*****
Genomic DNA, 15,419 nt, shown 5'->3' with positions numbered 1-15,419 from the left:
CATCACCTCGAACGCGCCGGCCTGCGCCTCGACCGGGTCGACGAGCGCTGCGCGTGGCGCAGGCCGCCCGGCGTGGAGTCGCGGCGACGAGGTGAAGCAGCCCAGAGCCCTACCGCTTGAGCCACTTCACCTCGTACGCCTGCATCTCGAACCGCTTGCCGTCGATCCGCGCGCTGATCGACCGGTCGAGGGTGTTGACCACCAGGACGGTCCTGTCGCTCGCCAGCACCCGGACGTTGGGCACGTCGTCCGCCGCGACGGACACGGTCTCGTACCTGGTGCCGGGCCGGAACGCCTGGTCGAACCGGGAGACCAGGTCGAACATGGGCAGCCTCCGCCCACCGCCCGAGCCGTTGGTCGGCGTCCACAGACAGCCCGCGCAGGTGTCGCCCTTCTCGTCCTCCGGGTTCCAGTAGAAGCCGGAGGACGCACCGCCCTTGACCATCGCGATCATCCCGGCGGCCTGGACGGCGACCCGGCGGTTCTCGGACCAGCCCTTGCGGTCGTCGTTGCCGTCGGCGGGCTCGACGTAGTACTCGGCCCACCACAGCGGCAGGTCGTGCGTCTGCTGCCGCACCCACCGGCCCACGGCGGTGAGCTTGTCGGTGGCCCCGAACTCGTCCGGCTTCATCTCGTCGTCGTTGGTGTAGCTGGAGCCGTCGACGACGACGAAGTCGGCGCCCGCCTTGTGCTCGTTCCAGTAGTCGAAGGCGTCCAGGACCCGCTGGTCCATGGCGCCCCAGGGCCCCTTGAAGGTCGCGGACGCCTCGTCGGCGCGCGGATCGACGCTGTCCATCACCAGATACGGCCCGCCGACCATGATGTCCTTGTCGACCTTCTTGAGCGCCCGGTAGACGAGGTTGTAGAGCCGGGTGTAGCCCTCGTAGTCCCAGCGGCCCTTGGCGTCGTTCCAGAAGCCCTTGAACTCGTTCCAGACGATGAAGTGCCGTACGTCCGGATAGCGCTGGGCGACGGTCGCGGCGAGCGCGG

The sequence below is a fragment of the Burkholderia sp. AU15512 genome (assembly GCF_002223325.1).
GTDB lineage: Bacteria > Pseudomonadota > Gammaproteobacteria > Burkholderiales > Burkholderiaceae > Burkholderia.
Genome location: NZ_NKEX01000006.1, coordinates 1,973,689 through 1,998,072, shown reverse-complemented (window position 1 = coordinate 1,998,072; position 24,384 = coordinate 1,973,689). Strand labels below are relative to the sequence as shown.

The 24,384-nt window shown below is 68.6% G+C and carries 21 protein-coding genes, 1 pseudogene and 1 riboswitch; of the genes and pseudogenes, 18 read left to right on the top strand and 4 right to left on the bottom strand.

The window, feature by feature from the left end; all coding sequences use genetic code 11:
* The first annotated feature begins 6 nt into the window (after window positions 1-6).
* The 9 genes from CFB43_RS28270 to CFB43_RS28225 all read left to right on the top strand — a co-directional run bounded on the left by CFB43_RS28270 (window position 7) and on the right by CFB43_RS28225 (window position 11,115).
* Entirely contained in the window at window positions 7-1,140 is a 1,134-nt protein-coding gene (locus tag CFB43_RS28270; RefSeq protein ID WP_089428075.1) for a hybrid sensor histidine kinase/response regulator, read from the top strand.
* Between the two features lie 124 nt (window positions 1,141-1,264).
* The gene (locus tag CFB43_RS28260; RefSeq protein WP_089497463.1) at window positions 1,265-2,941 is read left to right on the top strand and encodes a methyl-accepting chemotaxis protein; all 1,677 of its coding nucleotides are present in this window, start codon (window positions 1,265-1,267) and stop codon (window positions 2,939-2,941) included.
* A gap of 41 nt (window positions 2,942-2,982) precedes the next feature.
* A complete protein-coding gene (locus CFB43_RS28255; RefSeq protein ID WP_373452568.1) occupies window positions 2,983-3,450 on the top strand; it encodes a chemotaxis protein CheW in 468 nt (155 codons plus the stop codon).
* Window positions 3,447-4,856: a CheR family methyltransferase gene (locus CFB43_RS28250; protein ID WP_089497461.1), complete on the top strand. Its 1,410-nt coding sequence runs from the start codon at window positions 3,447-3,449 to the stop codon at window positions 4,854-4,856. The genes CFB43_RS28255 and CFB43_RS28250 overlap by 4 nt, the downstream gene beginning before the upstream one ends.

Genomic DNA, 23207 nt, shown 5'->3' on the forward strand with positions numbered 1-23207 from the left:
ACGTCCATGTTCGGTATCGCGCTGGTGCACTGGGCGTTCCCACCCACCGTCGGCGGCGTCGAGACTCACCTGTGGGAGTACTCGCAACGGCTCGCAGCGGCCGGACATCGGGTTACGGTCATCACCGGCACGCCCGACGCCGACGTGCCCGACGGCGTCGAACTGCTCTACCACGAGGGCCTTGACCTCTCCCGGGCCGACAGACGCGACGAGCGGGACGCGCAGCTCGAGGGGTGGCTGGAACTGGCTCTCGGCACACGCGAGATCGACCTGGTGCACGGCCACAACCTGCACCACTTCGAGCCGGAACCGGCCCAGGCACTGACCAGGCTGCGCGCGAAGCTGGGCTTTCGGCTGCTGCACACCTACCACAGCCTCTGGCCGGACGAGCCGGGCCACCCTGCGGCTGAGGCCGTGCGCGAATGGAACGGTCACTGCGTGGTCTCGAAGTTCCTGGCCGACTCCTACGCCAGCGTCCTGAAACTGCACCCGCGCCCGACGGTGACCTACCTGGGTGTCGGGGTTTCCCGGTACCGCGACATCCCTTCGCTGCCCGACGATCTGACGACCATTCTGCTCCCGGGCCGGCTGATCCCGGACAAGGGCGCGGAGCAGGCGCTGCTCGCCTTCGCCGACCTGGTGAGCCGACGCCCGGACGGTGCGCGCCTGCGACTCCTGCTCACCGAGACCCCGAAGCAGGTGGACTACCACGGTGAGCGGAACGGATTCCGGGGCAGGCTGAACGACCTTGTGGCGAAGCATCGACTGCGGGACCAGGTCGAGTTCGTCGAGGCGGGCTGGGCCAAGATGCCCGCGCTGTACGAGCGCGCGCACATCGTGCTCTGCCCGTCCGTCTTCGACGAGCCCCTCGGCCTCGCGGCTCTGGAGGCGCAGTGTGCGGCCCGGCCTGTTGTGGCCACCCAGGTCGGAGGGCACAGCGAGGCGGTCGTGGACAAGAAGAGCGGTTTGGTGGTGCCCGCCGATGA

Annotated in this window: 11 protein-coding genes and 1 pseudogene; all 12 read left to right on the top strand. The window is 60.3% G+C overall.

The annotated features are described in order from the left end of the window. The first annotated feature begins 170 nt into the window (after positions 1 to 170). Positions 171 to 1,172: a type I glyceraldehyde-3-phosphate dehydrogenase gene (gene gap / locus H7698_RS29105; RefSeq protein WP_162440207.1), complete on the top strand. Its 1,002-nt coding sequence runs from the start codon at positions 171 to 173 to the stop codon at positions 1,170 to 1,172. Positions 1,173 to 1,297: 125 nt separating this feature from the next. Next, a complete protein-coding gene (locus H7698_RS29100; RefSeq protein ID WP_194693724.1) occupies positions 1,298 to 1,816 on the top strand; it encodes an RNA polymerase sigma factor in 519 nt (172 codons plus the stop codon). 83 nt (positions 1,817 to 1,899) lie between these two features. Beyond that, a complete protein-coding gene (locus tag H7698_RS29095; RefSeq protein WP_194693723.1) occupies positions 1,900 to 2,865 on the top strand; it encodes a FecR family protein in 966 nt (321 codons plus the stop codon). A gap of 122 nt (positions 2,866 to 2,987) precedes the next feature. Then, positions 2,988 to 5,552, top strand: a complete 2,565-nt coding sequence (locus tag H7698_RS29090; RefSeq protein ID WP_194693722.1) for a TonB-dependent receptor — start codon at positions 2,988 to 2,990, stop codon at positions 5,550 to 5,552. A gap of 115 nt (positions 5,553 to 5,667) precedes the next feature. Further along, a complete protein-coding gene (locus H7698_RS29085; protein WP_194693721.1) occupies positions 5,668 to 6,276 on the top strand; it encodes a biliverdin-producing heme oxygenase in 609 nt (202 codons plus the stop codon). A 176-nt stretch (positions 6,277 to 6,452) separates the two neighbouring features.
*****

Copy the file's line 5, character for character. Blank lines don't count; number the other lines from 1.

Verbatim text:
Genome location: NZ_NKEX01000006.1, coordinates 1,973,689 through 1,998,072, shown reverse-complemented (window position 1 = coordinate 1,998,072; position 24,384 = coordinate 1,973,689). Strand labels below are relative to the sequence as shown.